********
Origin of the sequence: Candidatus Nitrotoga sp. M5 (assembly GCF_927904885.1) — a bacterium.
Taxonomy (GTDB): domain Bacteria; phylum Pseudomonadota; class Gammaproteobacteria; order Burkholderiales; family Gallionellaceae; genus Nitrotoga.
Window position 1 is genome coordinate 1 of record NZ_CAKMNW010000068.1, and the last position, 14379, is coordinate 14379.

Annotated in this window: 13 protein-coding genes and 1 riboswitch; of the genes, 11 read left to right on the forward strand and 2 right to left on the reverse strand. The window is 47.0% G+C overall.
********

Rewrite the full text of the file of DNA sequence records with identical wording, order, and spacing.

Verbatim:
Origin of the sequence: Candidatus Nitrotoga sp. M5 (assembly GCF_927904885.1) — a bacterium.
Taxonomy (GTDB): domain Bacteria; phylum Pseudomonadota; class Gammaproteobacteria; order Burkholderiales; family Gallionellaceae; genus Nitrotoga.
Window position 1 is genome coordinate 1 of record NZ_CAKMNW010000068.1, and the last position, 14379, is coordinate 14379.

Annotated in this window: 13 protein-coding genes and 1 riboswitch; of the genes, 11 read left to right on the forward strand and 2 right to left on the reverse strand. The window is 47.0% G+C overall.